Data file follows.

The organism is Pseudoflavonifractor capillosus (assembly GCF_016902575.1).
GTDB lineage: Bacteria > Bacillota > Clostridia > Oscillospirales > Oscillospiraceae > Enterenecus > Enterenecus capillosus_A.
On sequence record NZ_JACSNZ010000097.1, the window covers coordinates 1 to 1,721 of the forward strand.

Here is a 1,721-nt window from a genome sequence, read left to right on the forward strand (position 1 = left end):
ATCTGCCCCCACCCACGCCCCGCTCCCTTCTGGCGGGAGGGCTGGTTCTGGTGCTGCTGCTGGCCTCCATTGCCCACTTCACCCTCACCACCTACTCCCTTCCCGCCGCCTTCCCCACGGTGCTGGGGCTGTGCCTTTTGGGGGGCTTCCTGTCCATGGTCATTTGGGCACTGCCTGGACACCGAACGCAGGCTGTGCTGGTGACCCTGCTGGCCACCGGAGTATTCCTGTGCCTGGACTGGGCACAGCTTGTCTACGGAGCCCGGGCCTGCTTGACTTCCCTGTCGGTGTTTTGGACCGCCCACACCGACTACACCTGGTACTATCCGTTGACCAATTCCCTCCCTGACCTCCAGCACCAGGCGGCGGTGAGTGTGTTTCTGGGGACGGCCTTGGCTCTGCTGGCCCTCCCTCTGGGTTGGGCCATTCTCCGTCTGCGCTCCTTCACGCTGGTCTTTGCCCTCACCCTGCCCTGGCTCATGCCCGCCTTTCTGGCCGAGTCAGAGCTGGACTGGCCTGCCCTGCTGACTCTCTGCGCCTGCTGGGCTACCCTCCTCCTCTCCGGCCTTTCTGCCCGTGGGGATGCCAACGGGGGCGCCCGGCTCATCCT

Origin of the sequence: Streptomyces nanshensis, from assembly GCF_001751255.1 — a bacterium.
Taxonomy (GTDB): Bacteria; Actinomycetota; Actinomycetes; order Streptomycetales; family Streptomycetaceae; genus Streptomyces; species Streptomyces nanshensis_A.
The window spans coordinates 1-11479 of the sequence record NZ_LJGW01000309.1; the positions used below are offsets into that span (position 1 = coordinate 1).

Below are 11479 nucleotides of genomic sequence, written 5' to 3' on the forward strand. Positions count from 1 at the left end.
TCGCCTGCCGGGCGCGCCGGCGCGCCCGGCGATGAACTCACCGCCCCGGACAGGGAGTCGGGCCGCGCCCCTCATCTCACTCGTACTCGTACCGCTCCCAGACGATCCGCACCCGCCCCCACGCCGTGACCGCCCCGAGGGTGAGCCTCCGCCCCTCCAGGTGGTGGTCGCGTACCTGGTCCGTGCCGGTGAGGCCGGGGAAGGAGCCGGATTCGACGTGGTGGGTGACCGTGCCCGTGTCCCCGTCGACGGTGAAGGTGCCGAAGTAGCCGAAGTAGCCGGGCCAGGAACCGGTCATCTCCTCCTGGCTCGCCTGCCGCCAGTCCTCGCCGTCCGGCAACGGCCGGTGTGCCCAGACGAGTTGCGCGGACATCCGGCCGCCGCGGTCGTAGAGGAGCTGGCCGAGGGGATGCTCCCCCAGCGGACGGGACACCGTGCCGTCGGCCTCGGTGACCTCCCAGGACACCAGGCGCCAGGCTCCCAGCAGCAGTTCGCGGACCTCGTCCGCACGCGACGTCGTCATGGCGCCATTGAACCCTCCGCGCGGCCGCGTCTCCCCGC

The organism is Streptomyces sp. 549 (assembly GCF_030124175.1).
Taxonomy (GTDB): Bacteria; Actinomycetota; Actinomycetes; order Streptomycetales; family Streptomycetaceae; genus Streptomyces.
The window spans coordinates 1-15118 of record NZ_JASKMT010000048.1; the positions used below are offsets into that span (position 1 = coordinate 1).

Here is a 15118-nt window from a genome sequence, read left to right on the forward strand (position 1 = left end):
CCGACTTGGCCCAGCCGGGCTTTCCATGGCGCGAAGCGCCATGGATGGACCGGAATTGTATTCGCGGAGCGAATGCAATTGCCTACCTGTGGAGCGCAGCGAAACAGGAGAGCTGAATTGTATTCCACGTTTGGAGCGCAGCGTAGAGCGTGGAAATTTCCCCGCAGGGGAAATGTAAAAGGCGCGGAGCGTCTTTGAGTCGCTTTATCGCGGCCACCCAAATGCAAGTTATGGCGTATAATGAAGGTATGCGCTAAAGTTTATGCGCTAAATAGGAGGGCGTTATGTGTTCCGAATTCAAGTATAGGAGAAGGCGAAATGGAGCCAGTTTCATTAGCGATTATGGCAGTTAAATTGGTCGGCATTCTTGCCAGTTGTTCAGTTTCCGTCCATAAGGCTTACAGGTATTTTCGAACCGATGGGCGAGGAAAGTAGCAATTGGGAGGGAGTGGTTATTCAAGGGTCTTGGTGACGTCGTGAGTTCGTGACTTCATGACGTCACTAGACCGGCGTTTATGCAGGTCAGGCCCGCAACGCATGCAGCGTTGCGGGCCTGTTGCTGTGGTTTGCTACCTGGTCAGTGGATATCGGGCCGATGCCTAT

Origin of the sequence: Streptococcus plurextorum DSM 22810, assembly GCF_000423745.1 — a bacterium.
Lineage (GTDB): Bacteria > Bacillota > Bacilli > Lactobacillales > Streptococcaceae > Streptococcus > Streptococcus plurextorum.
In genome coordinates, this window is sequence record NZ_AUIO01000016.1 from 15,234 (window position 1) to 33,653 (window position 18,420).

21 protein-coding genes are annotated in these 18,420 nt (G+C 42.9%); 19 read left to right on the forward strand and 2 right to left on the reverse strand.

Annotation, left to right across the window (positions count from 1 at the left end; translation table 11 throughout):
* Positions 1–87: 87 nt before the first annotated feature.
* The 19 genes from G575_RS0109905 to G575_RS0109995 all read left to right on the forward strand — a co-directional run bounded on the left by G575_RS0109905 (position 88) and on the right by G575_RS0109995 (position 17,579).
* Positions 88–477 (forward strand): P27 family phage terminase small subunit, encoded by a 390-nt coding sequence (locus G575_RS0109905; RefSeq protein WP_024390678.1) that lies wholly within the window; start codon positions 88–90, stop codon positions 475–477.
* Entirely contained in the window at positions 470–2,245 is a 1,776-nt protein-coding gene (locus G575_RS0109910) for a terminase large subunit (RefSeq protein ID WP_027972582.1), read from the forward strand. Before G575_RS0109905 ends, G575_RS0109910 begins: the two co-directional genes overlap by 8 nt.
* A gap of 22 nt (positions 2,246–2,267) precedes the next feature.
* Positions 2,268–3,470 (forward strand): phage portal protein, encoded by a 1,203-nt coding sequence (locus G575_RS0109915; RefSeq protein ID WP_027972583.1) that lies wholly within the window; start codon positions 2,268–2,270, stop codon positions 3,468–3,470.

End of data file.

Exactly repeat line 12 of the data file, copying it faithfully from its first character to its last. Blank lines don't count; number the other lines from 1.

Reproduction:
Taxonomy (GTDB): Bacteria; Actinomycetota; Actinomycetes; order Streptomycetales; family Streptomycetaceae; genus Streptomyces.